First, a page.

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Recently I tried installing my Node packages with Yarn. It works great and it's a lot faster than NPM. Yarn automatically generates yarn.lock. We already have NPM shrinkwrap (npm-shrinkwrap.json).

Is there any difference between them? Does yarn.lock has any advantage over npm-shrinkwrap.json?

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The yarn.lock file is quite similar to other package managers' lock files, especially Rust's Cargo package manager, which has Cargo.lock. The idea of these lock files is to represent a consistent set of packages that should always work.

npm stores dependency ranges in the package.json file, which means that when someone installs your package, they might get a different set of dependencies to you, since you might be running outdated packages (although they still satisfy the dependency range you specified). Take, for example, someone who has specified the dependency "foo": "^1.0.0". They might have actually installed foo v1.0.1, because that was the latest when they ran npm install, but later on, someone installs your package and gets the dependency foo v1.1.0. This might break something unexpectedly, which can be avoided if you have a yarn.lock file which guarantees consistent package resolution.

As for comparison with npm shrinkwrap, the documentation explains it very clearly:

It’s similar to npm’s npm-shrinkwrap.json, however it’s not lossy and it creates reproducible results.

The documentation also advises committing yarn.lock to your repositories, if you're not already doing this, so you can reap the benefits of consistent and reproducible package resolution. This question also explains further why you should do this.

The lossy behaviour of npm shrinkwrap is due to the non-deterministic algorithms used by npm itself; as stated in the comments of another answer, npm shrinkwrap > npm install > npm shrinkwrap is not guaranteed to produce the same output as just shrinkwrapping once, whereas Yarn explicitly uses "an install algorithm that is deterministic and reliable".

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    I thought the purpose of npm-shrinkwrap was to lock the dependencies. Can you explain how/why npm-shrinkwrap is lossy? – styfle Oct 19 '16 at 16:24
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    The shrinkwrap docs make it sound like it is not lossy: "it's desirable to fully specify each version of each dependency recursively so that subsequent builds and deploys do not inadvertently pick up newer versions of a dependency that satisfy the semver pattern" – styfle Oct 19 '16 at 17:35
  • Trying to think of a simpler feature than adding a lock-box to peg a set of package versions... but failed to come up with anything. I mean, you can simply filter the package.json, stripping its range characters, thus pinning versions to an exact number. I shall call him "tangle". cat package.json | tangle > package.pinned.json – Rick O'Shea Jan 19 '17 at 23:21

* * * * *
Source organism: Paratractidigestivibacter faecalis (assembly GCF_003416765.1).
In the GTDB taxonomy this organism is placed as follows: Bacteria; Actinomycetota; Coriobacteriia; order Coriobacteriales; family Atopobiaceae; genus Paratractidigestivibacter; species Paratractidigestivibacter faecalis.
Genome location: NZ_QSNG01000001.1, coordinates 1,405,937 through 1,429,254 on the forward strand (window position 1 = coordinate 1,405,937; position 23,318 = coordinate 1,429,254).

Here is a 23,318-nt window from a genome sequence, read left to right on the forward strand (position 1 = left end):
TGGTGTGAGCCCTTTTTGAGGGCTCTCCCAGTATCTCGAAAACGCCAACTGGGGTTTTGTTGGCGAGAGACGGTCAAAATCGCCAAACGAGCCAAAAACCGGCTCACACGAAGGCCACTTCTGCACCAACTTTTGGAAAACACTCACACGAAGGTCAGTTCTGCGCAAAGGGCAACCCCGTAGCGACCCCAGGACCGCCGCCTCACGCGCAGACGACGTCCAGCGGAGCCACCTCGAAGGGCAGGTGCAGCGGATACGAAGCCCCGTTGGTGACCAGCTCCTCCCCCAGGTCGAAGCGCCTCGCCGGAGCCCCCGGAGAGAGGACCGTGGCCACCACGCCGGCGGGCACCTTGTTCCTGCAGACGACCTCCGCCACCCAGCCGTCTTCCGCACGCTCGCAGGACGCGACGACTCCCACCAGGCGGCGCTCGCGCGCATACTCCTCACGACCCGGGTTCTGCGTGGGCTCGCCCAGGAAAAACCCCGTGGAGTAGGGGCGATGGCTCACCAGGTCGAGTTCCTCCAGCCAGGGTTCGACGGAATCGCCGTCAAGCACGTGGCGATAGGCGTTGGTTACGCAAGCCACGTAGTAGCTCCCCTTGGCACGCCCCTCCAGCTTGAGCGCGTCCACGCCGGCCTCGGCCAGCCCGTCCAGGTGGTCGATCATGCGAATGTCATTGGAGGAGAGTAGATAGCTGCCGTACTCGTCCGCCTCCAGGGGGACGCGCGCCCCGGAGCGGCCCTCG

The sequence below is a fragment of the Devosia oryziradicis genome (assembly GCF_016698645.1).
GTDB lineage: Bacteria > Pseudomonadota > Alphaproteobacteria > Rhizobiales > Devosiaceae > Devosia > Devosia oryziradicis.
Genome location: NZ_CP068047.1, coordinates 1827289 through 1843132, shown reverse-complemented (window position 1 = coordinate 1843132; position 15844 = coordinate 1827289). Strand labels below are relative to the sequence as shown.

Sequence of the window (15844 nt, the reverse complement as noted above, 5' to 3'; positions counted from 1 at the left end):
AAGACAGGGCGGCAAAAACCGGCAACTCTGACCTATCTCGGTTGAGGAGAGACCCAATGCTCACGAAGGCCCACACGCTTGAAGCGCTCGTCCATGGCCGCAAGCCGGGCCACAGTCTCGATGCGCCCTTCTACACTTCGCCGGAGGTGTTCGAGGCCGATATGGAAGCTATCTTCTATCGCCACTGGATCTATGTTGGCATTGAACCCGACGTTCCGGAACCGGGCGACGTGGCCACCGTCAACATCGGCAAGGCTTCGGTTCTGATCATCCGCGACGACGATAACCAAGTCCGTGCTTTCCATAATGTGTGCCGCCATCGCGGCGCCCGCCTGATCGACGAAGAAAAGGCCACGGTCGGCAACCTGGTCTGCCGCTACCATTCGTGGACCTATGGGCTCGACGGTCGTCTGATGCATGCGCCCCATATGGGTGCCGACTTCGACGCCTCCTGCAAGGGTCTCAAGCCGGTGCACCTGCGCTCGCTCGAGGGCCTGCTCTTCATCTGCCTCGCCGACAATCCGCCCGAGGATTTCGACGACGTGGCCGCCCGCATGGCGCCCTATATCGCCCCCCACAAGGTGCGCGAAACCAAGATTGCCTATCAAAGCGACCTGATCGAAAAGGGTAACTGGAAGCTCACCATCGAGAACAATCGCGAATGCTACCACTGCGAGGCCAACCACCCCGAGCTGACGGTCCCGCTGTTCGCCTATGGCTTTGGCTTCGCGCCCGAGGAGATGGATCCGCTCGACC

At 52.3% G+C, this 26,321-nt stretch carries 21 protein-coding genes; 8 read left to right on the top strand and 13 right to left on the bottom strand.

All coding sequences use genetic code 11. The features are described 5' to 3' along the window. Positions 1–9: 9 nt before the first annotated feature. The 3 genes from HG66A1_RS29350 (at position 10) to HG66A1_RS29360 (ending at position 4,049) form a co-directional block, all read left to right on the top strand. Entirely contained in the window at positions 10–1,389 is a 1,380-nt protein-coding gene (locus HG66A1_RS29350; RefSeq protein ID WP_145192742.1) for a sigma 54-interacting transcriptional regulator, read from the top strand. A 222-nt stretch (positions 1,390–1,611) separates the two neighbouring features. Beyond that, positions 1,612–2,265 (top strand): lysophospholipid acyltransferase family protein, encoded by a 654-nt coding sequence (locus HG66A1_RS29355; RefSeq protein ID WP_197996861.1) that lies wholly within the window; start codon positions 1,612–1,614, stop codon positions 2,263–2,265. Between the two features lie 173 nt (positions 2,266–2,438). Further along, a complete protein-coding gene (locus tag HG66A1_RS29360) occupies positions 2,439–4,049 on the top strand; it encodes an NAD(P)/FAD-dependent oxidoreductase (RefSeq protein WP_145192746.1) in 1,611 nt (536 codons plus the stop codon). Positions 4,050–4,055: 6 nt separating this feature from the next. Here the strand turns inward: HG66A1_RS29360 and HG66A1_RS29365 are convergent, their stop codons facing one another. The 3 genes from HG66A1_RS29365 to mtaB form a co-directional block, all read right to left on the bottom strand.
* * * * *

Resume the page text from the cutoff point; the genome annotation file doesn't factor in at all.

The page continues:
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    "As for comparison with npm shrinkwrap, the documentation explains it very clearly: It’s similar to npm’s npm-shrinkwrap.json, however it’s not lossy and it creates reproducible results." That's not clear at all, though. Shrinkwrap is not actually lossy, and shrinkwrap's entire purpose is reproducibility. It's just vague and incorrect unverifiable claims. – John Haugeland Jul 18 '17 at 16:17
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    The description of package locks in the NPM docs makes package-lock.json sound almost identical to a yarn.lock in terms of purpose. Is this now just a case where Yarn had a good idea and NPM has now implemented it? – Scribblemacher Sep 8 '17 at 11:58
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Is there any difference between them

Yarn follows a more deterministic algorithm, compared to npm shrinkwrap. If you're using Yarn, continuing to use shrinkwrap would be counter-intuitive

You can find this in the documentation for yarn.lock:

It’s similar to npm’s npm-shrinkwrap.json, however it’s not lossy and it creates reproducible results

However, the question still remains whether yarn is production ready. There are still a bunch of glaring bugs open on the GitHub repo, so I would wait it out for a month or so.

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    Whay does it mean that shrink-wrap is lossy ? – Willem D'Haeseleer Oct 15 '16 at 18:02
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    That means npm shrinkwrap > npm install > npm shrinkwrap yields different npm-shrinkwrap files that the initial time around – nikjohn Oct 16 '16 at 19:20
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    Is there evidence of this behavior? Per NPM shrinkwrap docs "running npm install with no arguments will merely reproduce the existing shrinkwrap." (ref: docs.npmjs.com/cli/shrinkwrap) – Curtis Patrick Nov 14 '16 at 16:07
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    @CurtisPatrick from npm shrinkwrap docs: If you wish to lock down the specific bytes included in a package, for example to have 100% confidence in being able to reproduce a deployment or build, then you ought to check your dependencies into source control, or pursue some other mechanism that can verify contents rather than versions. – taminov Dec 11 '16 at 17:22
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    @taminov Does that mean the only difference is compiled code? Npm shrinkwrap will always download the same source deterministically, but any code that requires compilation is re-compiled each time? Does yarn lock compiled binaries too? – limscoder Apr 24 '17 at 21:59

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